So what of our young people now and are they to find revolutionary friendships among their peers and elders? My generation is lucky in that it seems to have (re)produced a younger generation that is not, for the most part, either fearful of or too oppressed by us. Indeed, I find myself completely charmed by the unsolicited friendship generated by young people, whether students, family members or in the political sphere, towards the likes of me. At a recent wedding party, young adults - many of whom I had last seen in their early secondary school years - greeted me with generous and unalloyed enthusiasm. Again, there were those apologies, echoing down the years to my high-school friend. This time it was for being bad girls and boys when round our house years ago - nothing at all to speak of, certainly not for me to recall.

I got into deep conversation with one of them, who told me that he had considered going into politics or doing a degree as a mature student, but now was completely disillusioned with both party politics and education. It was not a reflex response on his part, fostered by tabloid journalism or conformist thinking. He had considered every issue from economic policy and post-school opportunities to meaningful access to British cultural heritage and debt, debt, debt. He would not be moved in argument, only to join me in a dance. He was going to emigrate. A young woman at the same party, equally thoughtful, equally informed, was about to go to live in Brazil.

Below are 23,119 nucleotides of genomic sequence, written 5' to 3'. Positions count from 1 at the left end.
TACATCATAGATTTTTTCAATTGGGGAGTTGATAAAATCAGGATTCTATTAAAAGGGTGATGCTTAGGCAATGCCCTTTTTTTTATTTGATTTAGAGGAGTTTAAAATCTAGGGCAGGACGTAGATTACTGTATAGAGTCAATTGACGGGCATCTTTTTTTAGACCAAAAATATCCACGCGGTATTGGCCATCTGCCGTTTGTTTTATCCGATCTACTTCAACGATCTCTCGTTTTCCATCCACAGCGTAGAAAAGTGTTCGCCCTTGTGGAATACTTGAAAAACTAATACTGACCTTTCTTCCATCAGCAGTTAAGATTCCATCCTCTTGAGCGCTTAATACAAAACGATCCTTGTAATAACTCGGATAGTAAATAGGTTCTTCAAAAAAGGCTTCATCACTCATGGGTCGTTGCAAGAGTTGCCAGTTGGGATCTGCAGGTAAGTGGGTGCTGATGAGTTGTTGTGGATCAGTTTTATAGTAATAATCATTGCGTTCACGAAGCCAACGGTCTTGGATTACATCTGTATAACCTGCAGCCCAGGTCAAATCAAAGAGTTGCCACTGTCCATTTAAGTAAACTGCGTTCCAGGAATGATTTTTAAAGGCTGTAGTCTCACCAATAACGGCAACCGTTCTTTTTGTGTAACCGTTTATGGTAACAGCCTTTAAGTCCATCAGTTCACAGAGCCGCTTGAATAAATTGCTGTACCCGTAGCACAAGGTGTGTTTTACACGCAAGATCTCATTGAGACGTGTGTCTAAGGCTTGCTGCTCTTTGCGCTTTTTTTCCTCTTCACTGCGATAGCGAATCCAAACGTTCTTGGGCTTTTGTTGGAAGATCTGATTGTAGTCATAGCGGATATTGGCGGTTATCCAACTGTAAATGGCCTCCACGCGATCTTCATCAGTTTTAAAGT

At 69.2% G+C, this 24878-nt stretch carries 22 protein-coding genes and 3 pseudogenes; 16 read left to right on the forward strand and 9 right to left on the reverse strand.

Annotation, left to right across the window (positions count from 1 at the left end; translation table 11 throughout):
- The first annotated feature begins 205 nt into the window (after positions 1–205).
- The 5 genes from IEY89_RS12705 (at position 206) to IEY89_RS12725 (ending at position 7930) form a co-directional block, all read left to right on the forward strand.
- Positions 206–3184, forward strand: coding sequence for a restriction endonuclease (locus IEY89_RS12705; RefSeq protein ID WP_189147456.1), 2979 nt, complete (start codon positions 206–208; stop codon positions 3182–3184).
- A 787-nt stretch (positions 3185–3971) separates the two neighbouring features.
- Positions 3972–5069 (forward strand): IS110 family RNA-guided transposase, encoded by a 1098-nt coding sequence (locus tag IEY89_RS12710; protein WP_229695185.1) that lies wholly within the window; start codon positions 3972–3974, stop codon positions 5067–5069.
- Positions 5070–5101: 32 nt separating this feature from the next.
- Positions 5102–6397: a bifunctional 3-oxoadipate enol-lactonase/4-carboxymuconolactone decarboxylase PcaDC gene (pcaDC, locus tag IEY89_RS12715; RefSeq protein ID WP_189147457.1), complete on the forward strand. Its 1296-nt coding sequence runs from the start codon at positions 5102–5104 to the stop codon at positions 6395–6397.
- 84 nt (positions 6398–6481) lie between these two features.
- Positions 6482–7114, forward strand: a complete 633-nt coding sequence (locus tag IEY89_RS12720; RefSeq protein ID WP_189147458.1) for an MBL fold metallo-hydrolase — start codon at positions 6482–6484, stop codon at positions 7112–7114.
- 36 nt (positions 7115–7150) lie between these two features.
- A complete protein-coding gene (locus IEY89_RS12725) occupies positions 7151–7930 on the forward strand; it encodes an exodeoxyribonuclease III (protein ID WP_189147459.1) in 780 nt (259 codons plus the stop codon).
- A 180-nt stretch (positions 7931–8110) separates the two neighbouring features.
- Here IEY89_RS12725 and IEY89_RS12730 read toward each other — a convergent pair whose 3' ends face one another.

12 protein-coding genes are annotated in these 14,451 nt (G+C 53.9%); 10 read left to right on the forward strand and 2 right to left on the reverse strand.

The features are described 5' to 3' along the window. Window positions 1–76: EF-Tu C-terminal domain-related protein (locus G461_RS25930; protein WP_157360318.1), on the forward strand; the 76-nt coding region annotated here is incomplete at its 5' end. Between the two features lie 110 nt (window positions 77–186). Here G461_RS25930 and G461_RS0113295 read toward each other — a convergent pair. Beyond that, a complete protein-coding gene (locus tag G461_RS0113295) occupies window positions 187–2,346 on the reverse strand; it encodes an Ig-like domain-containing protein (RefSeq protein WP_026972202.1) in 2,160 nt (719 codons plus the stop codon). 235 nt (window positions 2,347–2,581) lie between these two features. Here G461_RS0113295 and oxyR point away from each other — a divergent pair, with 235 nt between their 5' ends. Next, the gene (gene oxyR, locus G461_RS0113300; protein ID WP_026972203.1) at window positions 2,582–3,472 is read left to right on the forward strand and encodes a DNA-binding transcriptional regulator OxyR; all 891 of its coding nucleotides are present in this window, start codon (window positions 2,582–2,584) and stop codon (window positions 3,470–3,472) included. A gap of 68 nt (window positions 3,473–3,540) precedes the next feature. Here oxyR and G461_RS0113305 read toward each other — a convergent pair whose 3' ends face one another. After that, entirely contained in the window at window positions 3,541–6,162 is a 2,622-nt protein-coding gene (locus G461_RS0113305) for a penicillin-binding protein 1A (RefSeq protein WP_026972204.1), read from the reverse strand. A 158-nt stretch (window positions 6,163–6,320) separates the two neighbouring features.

Thomas Hardy writes powerfully in Jude the Obscure that children are everyone’s children. They do not belong to anyone but themselves and, beyond that, to all of us. Familial feelings are inevitably strong, but it is not impossible that the act of taking responsibility for one child can be tantamount or extend to taking responsibility for all. I have seen elsewhere words to the effect that the land belongs to the children and that we hold it in guardianship for them. What are we doing instead? Are we creating an underclass out of young people, the new poor, or the equivalent of miners under Thatcher’s regime - the enemy within?